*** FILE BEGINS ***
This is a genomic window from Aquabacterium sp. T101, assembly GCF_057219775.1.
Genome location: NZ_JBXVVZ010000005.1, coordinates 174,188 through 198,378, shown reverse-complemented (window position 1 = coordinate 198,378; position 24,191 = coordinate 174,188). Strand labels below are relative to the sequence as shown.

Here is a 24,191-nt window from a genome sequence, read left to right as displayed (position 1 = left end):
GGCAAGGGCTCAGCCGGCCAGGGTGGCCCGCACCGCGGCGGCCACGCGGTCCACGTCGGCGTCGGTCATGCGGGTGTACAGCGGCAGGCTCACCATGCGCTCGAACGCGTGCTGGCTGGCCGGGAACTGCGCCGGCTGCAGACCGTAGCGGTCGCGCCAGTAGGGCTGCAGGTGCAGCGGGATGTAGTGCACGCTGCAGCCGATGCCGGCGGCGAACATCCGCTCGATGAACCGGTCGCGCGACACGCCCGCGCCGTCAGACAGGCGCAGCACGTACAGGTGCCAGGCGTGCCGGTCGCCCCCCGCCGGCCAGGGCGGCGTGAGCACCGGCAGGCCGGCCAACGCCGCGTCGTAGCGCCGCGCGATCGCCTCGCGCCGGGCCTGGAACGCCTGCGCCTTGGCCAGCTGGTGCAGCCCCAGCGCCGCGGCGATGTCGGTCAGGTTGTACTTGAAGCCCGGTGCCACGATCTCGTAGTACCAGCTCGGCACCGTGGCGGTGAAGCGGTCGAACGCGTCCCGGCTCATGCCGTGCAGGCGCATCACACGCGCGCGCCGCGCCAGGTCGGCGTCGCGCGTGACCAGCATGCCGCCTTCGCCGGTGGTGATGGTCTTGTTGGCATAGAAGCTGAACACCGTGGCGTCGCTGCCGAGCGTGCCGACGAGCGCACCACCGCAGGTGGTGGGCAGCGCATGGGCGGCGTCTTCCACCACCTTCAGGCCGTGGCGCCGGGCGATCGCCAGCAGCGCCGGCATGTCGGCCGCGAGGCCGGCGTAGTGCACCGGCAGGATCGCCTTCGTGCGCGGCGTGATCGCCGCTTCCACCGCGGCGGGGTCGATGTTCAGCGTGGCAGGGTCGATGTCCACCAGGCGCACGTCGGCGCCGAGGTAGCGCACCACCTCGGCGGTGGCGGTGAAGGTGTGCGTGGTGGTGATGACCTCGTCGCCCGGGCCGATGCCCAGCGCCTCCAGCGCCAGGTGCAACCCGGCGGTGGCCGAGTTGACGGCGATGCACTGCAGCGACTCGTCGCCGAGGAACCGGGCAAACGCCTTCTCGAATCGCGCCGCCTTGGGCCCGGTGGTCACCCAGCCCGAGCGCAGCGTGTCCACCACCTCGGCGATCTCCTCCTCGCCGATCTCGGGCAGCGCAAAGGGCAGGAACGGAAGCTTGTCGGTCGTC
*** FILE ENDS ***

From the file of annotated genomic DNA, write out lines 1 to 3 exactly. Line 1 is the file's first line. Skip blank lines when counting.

This is a genomic window from Aquabacterium sp. T101, assembly GCF_057219775.1.
Genome location: NZ_JBXVVZ010000005.1, coordinates 174,188 through 198,378, shown reverse-complemented (window position 1 = coordinate 198,378; position 24,191 = coordinate 174,188). Strand labels below are relative to the sequence as shown.

Here is a 24,191-nt window from a genome sequence, read left to right as displayed (position 1 = left end):